By Inga Harmon
The Atlanta skyline is filled with cranes and scaffolding sprouting from the ground like plants on a daily basis. Even as a real estate professional, sometimes it is hard to keep up with the latest development pipeline. The addition of Mercedes Benz Stadium, SunTrust Park, and connectivity of the Atlanta Beltline has ignited a huge demand for housing and development from foreign investors, current residents, and new residents. There is a residential and commercial boom happening all across the region, from the intown neighborhoods to the farthest reaches of the suburbs.
In the midst of this massive housing and construction growth, Atlanta is also experiencing a skilled labor shortage. Part of this is our aging workforce, and another part is the “college for all” mindset. Simply put, not enough young people are choosing the trades. That leaves us with major questions looming over the construction industry: 1) How will our current skilled labor pool meet the demand and schedules with many of the skilled laborers aging out? 2) Can we maintain the pace and meet schedules if many of the people that make up the skilled labor force are deported? 3) How can we entice the younger generation to get a degree and skill to increase the pool of skilled workers?
ULI Atlanta recently held a presentation on the skilled labor shortage. Scott Shelar, president of CEFGA (Construction Education Foundation of Georgia). CEFGA is a non-profit that has created a “construction ready” program. They have successfully trained over 762 metro Atlanta residents and placed 729 people in full time employment. This program is working to fill the gap between high construction demand and low worker supply and welcomes people with diverse backgrounds, even people exiting prison. One major qualifier is the candidate’s willingness and commitment to show up every day, on time for a fast-paced hands-on classroom setting. CEFGA’s long term goal is to create a K-12 pipeline of educated and skilled workers in the industry.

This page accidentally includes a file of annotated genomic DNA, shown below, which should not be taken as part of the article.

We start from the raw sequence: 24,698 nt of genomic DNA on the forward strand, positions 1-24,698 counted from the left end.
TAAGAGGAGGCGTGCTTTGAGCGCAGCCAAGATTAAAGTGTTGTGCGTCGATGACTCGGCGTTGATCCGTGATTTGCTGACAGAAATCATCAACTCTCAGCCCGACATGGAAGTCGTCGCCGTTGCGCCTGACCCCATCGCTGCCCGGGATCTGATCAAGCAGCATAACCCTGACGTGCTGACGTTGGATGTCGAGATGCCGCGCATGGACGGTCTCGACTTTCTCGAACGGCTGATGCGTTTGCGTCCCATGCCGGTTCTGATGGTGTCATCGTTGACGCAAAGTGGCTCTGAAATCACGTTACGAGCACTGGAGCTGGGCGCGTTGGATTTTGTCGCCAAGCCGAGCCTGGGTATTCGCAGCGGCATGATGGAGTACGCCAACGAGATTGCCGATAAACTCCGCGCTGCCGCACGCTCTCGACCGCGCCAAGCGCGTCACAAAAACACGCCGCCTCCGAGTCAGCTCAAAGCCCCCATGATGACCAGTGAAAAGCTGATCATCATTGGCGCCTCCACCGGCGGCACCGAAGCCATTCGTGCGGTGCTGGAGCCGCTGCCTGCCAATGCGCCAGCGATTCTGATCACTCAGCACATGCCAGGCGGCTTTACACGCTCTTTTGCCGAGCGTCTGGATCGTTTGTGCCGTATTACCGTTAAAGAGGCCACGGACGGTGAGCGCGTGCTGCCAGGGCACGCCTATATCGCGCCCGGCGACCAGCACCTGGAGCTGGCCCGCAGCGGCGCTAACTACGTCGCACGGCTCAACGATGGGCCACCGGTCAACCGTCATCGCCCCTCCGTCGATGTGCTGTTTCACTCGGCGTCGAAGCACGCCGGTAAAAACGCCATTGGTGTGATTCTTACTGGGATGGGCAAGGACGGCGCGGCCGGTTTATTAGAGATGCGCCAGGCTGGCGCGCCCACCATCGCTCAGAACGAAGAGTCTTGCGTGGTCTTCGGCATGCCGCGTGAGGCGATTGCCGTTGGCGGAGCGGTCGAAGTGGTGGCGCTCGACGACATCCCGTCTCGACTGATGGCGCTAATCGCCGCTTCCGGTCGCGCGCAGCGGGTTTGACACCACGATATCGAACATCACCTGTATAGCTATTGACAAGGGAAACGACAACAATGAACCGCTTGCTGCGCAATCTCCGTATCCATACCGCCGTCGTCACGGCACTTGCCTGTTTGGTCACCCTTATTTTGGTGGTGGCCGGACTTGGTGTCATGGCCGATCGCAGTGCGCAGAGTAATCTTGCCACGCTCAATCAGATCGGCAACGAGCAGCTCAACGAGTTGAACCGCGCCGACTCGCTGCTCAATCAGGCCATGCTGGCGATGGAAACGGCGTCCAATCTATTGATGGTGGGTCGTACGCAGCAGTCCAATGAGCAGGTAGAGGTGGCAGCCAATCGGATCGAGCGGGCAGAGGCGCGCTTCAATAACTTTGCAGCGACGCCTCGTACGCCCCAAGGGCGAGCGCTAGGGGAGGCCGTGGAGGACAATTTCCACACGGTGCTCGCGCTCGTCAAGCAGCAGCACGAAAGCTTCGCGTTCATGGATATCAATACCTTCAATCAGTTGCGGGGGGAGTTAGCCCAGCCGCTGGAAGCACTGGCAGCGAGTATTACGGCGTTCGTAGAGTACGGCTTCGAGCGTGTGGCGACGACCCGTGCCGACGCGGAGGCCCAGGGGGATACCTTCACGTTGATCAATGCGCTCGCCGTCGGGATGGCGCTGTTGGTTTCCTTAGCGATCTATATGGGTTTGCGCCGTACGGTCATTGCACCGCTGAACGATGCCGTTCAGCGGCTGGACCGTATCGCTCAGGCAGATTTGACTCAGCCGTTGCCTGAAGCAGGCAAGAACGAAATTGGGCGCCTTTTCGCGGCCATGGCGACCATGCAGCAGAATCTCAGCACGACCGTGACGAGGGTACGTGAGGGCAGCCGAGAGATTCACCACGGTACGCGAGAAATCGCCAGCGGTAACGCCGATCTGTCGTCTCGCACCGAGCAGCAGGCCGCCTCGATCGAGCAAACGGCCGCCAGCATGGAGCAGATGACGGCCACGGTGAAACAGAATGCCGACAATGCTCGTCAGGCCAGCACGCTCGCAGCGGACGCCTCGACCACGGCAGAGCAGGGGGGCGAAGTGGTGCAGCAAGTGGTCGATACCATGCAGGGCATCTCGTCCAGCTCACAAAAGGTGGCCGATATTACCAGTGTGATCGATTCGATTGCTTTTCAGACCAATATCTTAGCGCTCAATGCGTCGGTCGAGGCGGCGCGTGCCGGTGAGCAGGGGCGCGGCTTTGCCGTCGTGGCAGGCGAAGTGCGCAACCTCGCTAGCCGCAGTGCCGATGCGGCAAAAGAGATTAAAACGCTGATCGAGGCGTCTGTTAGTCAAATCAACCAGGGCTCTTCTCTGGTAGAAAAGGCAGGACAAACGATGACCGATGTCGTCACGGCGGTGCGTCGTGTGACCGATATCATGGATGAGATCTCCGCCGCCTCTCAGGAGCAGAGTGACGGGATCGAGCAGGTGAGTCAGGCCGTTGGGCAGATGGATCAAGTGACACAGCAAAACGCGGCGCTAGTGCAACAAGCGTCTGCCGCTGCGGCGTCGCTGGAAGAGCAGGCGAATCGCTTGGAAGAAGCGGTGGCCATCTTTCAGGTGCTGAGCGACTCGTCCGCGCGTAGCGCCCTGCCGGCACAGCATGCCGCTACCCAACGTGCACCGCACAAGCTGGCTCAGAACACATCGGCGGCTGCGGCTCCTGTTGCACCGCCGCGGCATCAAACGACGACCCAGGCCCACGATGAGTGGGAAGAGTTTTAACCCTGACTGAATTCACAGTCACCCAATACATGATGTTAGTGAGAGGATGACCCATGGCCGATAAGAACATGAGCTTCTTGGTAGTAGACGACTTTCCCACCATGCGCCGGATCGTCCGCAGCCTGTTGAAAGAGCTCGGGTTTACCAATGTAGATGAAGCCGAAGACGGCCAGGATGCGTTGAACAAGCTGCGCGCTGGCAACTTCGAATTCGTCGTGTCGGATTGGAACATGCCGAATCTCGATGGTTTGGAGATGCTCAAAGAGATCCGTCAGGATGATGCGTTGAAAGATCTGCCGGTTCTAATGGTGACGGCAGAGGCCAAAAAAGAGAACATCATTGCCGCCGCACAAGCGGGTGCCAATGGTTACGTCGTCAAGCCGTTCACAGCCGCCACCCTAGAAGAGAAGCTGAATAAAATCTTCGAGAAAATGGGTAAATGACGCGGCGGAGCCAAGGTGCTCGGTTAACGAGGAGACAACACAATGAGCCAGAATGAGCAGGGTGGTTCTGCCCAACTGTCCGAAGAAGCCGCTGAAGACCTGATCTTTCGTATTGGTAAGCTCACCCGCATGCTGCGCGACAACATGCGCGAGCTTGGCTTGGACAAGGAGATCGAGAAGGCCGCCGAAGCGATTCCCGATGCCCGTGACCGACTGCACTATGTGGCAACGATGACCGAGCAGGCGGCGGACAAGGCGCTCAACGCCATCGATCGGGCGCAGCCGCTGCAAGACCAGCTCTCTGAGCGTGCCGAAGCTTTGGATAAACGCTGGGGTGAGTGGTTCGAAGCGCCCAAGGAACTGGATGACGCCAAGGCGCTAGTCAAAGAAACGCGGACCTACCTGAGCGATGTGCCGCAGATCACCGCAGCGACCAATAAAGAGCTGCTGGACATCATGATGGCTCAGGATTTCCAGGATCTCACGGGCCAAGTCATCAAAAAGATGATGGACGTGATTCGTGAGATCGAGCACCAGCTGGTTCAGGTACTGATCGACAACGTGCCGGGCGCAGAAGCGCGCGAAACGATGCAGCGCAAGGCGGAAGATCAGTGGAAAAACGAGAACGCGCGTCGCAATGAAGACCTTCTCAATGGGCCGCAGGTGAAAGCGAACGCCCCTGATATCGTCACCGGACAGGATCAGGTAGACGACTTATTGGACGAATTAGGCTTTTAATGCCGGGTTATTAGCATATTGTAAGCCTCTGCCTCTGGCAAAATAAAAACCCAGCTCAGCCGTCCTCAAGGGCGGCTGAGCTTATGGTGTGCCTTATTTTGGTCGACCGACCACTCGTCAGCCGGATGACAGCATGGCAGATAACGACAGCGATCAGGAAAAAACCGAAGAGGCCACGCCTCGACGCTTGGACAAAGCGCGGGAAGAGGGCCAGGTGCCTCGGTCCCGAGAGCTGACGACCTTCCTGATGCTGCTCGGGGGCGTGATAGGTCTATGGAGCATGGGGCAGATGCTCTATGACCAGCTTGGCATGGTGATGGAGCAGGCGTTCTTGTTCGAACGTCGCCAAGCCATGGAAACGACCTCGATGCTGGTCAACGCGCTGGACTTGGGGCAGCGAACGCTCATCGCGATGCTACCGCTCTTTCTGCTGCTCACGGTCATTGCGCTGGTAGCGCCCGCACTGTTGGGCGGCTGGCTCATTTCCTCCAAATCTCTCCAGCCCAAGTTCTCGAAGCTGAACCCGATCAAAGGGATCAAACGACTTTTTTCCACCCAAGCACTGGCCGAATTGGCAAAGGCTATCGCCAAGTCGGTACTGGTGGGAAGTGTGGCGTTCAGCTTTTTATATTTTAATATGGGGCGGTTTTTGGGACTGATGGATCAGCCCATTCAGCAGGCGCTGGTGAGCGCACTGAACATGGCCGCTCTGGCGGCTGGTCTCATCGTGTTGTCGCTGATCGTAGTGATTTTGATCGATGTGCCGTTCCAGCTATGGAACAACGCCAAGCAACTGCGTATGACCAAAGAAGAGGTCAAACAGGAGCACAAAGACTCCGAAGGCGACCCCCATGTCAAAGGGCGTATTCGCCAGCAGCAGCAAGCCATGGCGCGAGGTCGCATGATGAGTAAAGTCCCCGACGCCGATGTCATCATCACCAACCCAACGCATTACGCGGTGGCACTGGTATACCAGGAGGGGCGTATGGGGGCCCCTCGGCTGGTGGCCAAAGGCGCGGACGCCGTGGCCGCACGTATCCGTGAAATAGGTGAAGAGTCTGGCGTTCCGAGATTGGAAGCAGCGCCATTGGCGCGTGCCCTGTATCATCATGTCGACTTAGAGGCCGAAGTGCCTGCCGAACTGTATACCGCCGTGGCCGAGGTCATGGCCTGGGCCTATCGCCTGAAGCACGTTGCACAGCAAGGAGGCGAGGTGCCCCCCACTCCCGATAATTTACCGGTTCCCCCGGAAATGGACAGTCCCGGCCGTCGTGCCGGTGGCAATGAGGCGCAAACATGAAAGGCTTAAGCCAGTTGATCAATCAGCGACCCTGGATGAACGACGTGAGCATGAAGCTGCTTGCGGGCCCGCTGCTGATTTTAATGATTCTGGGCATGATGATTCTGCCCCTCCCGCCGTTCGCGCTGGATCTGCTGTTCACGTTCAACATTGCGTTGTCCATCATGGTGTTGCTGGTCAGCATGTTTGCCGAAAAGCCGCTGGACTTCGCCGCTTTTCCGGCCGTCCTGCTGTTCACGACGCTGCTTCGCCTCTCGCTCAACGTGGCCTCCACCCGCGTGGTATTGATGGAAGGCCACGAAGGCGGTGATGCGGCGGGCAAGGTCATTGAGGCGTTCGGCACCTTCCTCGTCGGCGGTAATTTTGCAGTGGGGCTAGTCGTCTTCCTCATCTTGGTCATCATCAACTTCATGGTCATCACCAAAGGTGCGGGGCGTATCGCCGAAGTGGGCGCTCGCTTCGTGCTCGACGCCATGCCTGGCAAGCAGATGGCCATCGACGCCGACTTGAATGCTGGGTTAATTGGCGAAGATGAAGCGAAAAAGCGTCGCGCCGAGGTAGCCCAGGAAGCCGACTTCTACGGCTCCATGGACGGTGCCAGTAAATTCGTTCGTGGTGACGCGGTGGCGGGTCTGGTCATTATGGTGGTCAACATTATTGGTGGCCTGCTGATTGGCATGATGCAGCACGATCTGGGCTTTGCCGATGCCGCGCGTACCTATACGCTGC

Being a second-generation contractor (my father was a brick mason) and commercial tenant representative for over 19 years I have watched the evolution of the skilled worker on sites. Watching my father’s business grow where he was the general contractor on all projects, I remember noticing that all the subcontractors self- performed; the plumbers, electricians, framers, and painters. These men were highly skilled and did not need to rely on the general contractor to direct their work. That dynamic has changed today because of the aging workforce, and lack of skilled trades. Unfortunately, this will continue as demand rises, and we must work together to get a solution for filling the hard hats with more skilled workers, and support workforce training programs like CEFGA’s (Construction Education Foundation of Georgia) .
Inga Harmon is a ULI member and is an alumni of ULI’s Center for Leadership (CFL) Class of 2017. She is president of Harmon Solutions and vice president of Harmon & Harmon Realtors, Inc.